Ohio State University classmates Laurel Mattia and Madison Gotlieb decided to grab lunch March 17 in German Village, but they had to eat it outside.
That's because Ohio Gov. Mike DeWine has banned dine-in service at public places for fear of spreading the COVID-19 coronavirus.
The juniors -- Mattia is scheduled to graduate this spring because of college credits she earned in high school -- ordered carryout at Katzinger's Delicatessen, 475 S. Third St.
They said they didn't mind the lack of accommodations because the temperatures were cool, but not frigid.
Ohio State has canceled in-school classes because of COVID-19 concerns, leaving Mattia and Gotlieb with more time on their hands than they expected.
"It hasn't been that long, so it's not that unusual," Mattia said of so many events being canceled and businesses closed. "But the longer it goes, it will get weird."
At Niko's Barber Shop, owner Niko Prokos was trimming the hair of customer Brian Cho, a logistics tech for a delivery service.
"I'm definitely worried," Cho said of COVID-19. "That's what we talk about at work. Still, got to get the basics done."
Prokos, whose shop is at 499 S. Third St., said he's unfazed by the virus.
"It's being aware, not being afraid -- just living," Prokos said.
He said he and his staff are disinfecting surfaces as often as possible. Prokos said he has allowed employees who were afraid of getting infected to stay home.
The German Village Society Meeting Haus, 588 S. Third St., is closed to all visitors, package delivery pickup has been suspended and employees began working from home March 21, according to the organization's website, german village.com/covid-19-pandemic-response.
Officials said services such as technical support, membership assistance and related matters can be conducted over the phone or email, whenever possible, until the state of emergency is lifted.
The Book Loft, one of German Village's most iconic retail spots, closed its doors to customers starting March 18.
However, the bookstore is offering curbside pickup, free delivery within 5 miles and free shipping, marketing manager Gary Lively said.
The store, 631 S. Third St., also will feature livestreaming events, such as book readings and messages from staff, Lively said.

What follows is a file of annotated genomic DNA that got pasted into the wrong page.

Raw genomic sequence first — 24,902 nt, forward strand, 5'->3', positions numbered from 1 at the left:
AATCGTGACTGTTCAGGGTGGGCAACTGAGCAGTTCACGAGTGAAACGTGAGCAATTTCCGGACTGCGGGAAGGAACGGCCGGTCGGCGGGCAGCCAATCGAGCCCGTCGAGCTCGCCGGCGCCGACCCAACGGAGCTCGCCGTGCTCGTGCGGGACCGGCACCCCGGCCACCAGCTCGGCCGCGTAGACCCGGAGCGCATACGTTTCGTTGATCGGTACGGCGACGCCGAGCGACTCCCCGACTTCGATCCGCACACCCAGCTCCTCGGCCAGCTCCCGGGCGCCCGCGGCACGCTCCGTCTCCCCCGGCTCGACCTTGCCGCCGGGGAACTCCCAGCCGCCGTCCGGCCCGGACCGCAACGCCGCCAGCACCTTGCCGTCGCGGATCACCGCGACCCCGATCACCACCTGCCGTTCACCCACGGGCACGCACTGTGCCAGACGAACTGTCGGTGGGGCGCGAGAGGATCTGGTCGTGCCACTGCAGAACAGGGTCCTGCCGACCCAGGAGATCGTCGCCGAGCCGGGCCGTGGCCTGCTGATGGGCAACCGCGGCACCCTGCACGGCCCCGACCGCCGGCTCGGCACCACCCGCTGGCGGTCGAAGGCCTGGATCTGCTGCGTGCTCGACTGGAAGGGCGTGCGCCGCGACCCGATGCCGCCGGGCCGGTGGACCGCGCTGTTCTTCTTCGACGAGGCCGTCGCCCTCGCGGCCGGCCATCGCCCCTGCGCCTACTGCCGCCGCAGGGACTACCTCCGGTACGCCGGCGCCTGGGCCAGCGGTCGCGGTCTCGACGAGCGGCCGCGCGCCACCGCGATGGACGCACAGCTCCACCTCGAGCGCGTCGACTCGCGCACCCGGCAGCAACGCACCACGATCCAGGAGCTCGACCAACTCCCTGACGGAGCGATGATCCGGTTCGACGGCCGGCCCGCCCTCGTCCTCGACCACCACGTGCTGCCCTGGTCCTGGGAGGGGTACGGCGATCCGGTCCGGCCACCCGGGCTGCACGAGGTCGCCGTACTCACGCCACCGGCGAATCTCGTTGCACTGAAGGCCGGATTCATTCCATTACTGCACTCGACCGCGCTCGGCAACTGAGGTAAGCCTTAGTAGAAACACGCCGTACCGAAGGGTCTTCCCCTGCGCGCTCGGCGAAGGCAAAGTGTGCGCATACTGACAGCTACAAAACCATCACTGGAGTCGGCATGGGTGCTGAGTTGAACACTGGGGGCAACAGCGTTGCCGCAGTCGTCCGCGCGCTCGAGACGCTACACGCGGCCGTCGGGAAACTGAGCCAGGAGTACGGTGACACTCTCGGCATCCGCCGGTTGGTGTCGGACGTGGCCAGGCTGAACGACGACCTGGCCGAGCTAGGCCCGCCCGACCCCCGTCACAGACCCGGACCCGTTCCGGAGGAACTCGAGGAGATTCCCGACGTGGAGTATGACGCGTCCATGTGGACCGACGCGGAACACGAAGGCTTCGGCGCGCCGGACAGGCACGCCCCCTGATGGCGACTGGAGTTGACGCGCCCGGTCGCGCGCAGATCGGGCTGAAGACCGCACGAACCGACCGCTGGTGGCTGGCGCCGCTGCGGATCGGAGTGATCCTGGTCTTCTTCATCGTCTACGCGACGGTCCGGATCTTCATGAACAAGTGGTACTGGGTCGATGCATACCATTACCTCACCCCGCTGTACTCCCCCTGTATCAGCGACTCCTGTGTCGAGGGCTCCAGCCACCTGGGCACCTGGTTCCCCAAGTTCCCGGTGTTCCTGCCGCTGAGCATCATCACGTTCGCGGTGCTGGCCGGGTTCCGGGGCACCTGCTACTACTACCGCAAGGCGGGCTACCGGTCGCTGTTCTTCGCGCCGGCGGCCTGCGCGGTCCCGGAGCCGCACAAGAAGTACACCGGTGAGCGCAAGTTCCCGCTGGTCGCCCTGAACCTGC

He said he is unsure when the business will reinstate regular hours. Customers can check for regular updates at bookloft.com. Most of the store's inventory also is online, so people can select books remotely, Lively said.
"It's very weird," he said of the coronavirus' effect on business. "It's a strange feeling to walk into the Book Loft and not stand face-to-face with 100 people, which is usually how it is at the Book Loft."
Stauf's Coffee Roasters, 627 S. Third St., shortened business hours to 7 a.m. to 6 p.m. daily.
Customers have been stocking up on large orders and buying bulk coffee beans during the health crisis, team manager Sophia Saunders said March 17.
"People have been generous with tips because they feel sorry for us," Saunders said.
Patrons could still get a Bahama Mama and cream puffs at Schmidt's Sausage Haus und Restaurant.
"Carryout business has been decent," said Carla Epler, COO of the restaurant, 240 E. Kossuth St.
Epler said the company has been trying to shuffle staff to keep as many people employed as possible.
On March 21, Schmidt's ceased carryout service, but its food trucks are operating.
Back at Katzinger's on St. Patrick's Day, corned beef was proving to be the big seller two days after DeWine prohibited dine-in services at restaurants, which are still allowed to serve carryout customers and fill delivery orders.
"We've been really busy with carryout orders all day," said Stefanie Cora, retail manager.
"I would definitely say our business has dropped off. We're going to stay open as long as we can."